Federal Aviation Administration (FAA), DOT.
Final special conditions; request for comments.
These special conditions are issued for the Textron Aviation Inc. (Textron) Model 700 airplane. This airplane will have a novel or unusual design feature when compared to the state of technology envisioned in the airworthiness standards for transport-category airplanes. This design feature is airplane electronic systems and networks that allow access, from aircraft internal sources (e.g., wireless devices, Internet connectivity), to the airplane's previously isolated, internal, electronic components. The applicable airworthiness regulations do not contain adequate or appropriate safety standards for this design feature. These special conditions contain the additional safety standards that the Administrator considers necessary to establish a level of safety equivalent to that established by the existing airworthiness standards.
This action is effective on Textron on March 17, 2017. We must receive your comments by May 1, 2017.
Send comments identified by docket number FAA-2016-9489 using any of the following methods:
□ Federal eRegulations Portal: Go to http://www.regulations.gov/and follow the online instructions for sending your comments electronically.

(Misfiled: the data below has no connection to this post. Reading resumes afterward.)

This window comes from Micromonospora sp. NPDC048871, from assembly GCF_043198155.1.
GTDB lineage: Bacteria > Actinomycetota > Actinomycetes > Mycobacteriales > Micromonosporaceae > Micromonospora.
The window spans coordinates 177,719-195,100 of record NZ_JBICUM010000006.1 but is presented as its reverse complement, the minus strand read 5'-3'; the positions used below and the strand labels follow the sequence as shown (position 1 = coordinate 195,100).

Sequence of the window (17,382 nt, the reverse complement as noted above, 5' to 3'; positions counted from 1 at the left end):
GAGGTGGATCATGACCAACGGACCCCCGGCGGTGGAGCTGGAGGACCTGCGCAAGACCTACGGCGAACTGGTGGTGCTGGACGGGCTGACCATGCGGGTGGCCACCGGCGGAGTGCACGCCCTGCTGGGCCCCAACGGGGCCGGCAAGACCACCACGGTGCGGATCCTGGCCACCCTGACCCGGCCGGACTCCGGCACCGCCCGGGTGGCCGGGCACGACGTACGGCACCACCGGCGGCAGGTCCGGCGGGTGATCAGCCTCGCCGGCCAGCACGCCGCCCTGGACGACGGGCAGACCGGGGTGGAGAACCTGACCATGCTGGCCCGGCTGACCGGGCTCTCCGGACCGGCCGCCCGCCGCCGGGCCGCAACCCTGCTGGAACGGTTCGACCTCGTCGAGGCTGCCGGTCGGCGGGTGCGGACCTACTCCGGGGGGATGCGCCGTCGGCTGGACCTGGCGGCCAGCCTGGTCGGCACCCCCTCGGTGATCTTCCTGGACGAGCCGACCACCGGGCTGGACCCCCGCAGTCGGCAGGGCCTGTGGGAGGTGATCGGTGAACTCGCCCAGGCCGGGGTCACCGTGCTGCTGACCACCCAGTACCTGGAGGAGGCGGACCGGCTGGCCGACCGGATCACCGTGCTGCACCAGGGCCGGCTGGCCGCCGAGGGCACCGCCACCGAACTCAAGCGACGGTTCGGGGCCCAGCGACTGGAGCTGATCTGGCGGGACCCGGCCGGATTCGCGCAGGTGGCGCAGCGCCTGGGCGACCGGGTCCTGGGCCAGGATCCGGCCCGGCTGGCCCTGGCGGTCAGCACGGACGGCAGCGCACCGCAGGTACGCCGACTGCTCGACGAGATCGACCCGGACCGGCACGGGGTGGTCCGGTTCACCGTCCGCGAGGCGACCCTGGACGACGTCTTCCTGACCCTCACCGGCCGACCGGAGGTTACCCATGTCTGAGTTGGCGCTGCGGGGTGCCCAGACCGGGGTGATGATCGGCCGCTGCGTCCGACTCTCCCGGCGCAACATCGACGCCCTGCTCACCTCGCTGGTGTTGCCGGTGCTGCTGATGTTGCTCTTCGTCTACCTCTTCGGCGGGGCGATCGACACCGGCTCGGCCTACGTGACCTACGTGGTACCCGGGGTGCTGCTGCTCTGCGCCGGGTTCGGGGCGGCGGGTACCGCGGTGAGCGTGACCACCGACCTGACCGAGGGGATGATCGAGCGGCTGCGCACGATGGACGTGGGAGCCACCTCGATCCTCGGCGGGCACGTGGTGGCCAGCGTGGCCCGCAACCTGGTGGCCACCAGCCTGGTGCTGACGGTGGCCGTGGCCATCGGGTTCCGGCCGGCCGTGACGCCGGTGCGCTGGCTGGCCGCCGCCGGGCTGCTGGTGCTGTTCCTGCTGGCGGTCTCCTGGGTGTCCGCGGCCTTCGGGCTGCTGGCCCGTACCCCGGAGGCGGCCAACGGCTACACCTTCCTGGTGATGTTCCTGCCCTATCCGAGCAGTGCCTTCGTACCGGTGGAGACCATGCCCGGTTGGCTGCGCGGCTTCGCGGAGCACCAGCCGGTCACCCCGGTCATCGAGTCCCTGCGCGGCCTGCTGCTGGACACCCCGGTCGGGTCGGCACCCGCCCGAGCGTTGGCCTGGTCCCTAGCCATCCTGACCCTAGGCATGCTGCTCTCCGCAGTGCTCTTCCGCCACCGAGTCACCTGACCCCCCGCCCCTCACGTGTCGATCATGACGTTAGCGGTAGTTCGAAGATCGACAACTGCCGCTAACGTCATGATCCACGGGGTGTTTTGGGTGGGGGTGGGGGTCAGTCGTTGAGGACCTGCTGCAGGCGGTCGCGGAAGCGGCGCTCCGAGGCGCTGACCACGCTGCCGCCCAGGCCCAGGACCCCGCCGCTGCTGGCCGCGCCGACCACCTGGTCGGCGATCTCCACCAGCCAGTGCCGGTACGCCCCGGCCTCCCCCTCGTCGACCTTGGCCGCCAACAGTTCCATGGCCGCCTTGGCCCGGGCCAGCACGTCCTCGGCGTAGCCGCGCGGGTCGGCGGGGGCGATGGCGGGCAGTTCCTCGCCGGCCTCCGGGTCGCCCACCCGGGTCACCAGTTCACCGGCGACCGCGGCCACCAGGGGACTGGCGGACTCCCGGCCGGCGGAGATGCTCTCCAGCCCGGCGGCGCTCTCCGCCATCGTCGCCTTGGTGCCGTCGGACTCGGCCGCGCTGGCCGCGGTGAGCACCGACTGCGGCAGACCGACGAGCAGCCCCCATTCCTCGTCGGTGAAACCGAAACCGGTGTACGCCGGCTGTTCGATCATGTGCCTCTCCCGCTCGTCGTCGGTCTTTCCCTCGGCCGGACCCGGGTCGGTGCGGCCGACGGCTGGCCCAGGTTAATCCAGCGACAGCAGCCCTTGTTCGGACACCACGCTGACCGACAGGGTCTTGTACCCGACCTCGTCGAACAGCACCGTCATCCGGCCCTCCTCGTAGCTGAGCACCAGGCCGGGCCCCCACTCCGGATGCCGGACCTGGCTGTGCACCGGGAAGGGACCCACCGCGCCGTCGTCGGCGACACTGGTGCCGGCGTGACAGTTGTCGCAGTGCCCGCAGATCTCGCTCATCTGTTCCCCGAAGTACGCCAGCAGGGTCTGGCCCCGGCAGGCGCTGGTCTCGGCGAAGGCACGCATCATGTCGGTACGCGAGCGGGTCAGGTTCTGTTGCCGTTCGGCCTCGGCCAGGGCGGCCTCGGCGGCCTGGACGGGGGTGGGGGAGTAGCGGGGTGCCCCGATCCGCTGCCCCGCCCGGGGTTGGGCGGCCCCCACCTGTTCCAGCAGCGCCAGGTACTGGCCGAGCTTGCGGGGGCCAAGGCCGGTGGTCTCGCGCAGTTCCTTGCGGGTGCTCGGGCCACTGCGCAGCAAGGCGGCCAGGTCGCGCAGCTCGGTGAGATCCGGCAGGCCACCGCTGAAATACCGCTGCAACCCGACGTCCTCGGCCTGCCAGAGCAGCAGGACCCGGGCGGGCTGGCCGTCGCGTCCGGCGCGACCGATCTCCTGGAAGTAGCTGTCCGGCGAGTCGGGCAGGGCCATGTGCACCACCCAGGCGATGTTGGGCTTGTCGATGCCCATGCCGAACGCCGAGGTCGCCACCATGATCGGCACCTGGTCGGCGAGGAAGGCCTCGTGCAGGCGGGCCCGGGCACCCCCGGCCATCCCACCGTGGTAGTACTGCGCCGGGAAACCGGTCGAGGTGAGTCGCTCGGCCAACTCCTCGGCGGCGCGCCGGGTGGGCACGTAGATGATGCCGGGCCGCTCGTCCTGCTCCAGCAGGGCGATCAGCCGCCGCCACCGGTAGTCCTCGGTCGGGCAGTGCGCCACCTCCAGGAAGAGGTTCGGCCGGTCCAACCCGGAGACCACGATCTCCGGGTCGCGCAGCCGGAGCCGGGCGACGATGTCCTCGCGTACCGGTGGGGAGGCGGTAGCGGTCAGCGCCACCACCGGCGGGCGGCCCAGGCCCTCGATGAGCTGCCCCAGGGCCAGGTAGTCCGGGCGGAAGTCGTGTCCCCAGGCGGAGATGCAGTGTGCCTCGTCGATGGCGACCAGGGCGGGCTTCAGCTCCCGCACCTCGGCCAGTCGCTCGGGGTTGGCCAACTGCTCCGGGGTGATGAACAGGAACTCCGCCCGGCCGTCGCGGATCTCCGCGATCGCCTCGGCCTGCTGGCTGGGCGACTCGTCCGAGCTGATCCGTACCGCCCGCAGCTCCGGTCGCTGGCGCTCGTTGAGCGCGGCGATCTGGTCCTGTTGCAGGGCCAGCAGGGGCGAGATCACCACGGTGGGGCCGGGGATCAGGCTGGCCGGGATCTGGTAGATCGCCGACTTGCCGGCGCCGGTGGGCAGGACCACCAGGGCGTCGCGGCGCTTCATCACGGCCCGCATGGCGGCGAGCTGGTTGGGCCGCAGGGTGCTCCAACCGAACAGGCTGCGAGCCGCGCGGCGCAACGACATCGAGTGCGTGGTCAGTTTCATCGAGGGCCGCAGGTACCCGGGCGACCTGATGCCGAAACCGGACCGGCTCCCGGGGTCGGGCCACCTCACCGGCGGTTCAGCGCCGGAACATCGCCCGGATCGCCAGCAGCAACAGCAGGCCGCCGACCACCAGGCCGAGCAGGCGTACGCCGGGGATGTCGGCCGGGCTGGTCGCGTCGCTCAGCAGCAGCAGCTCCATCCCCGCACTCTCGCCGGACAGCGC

□ Mail: Send comments to Docket Operations, M-30, U.S. Department of Transportation (DOT), 1200 New Jersey Avenue SE., Room W12-140, West Building Ground Floor, Washington, DC 20590-0001.
□ Hand Delivery or Courier: Take comments to Docket Operations in Room W12-140 of the West Building Ground Floor at 1200 New Jersey Avenue SE., Washington, DC, between 9 a.m. and 5 p.m., Monday through Friday, except Federal holidays.
□ Fax: Fax comments to Docket Operations at 202-493-2251.
Privacy: The FAA will post all comments it receives, without change, to http://www.regulations.gov/, including any personal information the commenter provides. Using the search function of the docket Web site, anyone can find and read the electronic form of all comments received into any FAA docket, including the name of the individual sending the comment (or signing the comment for an association, business, labor union, etc.). DOT's complete Privacy Act Statement can be found in the Federal Register published on April 11, 2000 (65 FR 19477-19478), as well as at http://DocketsInfo.dot.gov/.